Is Sports Betting Legal in Oklahoma?
Raise your hand if you knew that Oklahoma has 130 tribal casinos. Not all of them are what we traditionally think of as casinos, as some are simply gaming machines in bars or gas stations. Nevertheless, the Sooner State could be a real boomer when it comes to the legalization of sports betting with so many potential locations for betting kiosks.
The time might be right to strike when the iron is hot in Oklahoma. The state recently passed the “Ball and Dice bill”, which expanded casino gaming to include roulette and craps. Any expansion of gambling is a bonus when it comes to the prospects of sports betting because it means that lawmakers are happy to pass legislation that creates additional revenue.
It may not even be the tribal casinos that wind up with sports betting. The Oklahoma lottery has thrown some feelers out there and parties from all sides are looking at studies and economic impacts. Thirty-three tribes are involved in Oklahoma’s current gaming setup, including the Cherokee Nation, so this is no small operation.
Interestingly enough, Oklahoma was one of several states trying to get out in front of the expected strike down of PASPA and actually introduced some potential legislation a couple of years ago. Because the Supreme Court ruling hadn’t come down, there wasn’t a whole lot of traction, but those discussions have fired back up now and things look very promising for sports fans that want to get in on the action.
Recent News Stories About Sports Betting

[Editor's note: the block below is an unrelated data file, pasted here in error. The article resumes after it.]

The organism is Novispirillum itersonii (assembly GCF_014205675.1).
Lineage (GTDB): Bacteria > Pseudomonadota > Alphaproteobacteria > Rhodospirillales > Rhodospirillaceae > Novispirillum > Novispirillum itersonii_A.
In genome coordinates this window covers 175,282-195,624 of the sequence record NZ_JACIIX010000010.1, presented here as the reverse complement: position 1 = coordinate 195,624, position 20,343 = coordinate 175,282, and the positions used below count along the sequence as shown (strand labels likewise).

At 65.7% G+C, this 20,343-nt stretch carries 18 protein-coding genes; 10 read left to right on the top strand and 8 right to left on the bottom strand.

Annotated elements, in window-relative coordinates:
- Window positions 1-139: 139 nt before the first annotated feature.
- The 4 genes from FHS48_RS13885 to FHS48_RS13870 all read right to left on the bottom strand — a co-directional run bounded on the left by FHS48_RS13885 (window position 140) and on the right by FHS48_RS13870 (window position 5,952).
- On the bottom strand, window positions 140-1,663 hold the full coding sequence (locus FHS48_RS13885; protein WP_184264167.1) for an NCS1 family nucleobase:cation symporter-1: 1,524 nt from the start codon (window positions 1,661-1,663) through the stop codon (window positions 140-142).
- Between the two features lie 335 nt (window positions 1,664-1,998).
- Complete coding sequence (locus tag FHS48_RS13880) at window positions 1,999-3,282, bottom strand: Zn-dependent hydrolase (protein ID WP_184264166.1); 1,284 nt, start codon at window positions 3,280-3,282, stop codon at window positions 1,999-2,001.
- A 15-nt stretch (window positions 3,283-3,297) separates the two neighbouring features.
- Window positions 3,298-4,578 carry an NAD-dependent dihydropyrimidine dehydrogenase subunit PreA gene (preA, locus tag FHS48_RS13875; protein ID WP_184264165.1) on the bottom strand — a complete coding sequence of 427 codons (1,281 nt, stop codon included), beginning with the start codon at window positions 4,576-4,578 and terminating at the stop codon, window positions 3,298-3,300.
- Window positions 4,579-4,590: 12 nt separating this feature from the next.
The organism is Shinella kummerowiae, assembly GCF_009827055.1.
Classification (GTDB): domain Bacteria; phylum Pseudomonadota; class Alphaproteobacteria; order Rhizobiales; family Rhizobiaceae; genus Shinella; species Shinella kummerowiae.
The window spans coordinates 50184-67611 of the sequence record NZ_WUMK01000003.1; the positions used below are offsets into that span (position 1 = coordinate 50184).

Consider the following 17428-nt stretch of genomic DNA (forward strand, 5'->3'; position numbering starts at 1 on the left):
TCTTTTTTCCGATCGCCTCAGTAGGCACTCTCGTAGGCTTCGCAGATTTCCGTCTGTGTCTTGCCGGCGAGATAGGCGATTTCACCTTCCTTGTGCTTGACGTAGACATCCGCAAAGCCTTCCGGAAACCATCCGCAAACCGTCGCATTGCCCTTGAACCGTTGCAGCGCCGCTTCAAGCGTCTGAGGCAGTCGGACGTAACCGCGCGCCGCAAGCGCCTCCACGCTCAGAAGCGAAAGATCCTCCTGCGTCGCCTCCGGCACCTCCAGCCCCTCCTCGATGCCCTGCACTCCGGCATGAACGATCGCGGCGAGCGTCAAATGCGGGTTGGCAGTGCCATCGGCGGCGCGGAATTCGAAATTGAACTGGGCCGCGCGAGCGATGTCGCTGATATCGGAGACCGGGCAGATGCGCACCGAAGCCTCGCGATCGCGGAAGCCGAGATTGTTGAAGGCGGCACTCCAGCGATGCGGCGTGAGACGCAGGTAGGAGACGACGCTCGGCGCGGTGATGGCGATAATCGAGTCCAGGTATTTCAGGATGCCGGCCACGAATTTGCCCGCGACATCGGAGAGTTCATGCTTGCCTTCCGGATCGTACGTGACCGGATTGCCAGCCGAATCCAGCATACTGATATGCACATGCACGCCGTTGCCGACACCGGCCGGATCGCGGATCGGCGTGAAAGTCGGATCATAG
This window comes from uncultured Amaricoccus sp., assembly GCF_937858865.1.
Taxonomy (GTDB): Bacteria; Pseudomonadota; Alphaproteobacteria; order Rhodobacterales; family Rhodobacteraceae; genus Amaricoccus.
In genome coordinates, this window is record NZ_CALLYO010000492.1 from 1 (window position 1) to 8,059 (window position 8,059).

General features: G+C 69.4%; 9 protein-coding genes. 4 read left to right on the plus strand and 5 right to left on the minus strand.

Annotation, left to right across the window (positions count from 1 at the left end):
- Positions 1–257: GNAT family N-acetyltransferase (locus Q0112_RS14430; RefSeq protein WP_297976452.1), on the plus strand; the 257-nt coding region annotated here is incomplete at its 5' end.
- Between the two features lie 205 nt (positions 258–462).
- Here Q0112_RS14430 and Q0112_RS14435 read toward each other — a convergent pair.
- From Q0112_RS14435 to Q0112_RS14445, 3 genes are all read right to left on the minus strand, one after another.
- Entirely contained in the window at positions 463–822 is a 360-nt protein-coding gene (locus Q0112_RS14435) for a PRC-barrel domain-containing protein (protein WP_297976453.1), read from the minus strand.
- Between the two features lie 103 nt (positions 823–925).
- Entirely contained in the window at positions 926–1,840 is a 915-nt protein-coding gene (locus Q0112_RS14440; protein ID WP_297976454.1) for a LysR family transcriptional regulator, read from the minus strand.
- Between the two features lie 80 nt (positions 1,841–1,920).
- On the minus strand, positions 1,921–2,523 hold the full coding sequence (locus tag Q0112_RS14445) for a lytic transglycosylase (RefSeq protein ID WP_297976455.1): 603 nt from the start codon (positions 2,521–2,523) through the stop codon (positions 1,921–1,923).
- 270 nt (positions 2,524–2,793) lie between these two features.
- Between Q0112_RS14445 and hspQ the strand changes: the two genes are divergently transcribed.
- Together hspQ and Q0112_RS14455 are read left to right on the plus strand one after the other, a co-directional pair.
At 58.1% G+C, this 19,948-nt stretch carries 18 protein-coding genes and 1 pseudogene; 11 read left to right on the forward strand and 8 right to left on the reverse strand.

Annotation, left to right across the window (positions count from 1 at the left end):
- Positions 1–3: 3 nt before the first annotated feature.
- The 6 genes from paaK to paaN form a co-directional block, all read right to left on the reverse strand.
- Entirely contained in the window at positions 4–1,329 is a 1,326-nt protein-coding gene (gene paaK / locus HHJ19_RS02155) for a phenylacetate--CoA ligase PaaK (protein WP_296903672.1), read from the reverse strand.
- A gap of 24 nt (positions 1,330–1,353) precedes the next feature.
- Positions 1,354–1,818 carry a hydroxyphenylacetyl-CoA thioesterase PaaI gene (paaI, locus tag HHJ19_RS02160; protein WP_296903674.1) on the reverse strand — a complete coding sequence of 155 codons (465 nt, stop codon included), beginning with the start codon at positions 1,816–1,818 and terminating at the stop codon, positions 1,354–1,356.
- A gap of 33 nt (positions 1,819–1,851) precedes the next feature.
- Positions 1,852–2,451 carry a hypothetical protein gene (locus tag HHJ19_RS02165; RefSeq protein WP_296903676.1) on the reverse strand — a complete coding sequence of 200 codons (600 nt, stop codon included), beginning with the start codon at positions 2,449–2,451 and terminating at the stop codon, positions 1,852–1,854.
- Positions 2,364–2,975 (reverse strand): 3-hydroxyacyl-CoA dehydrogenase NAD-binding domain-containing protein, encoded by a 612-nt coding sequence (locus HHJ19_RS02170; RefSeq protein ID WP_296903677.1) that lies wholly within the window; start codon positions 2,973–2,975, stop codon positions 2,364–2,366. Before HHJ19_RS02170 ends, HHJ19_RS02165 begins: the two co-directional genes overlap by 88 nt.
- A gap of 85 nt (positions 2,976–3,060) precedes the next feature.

Sean Murphy of The Associated Press outlined what is going on in Oklahoma when it comes to sports betting and also about the significant impact the Indian tribes will have in the proceedings.
KTUL ABC 8 in Tulsa wrote about the interest that the Oklahoma lottery has taken in the world of legalized sports betting.
A write-up from Marsha Mercer addressed the concerns about problem gambling in Oklahoma and how things could increase with sports betting.
Legalized sports wagering was painted in a very positive light in the Edmond Sun, as author Grant Crawford spoke with the Indian tribes about what it could mean financially for the Cherokee Nation and other tribes.
Oklahoma will get sports betting sooner rather than later it would appear. Both the lottery and the Indian tribes are very interested, which increases the likelihood that one of the two will be able to move forward in reasonable fashion. Who knows how long it will take to get everything implemented, but Oklahoma should be another one of the states across the middle of the country to get things going.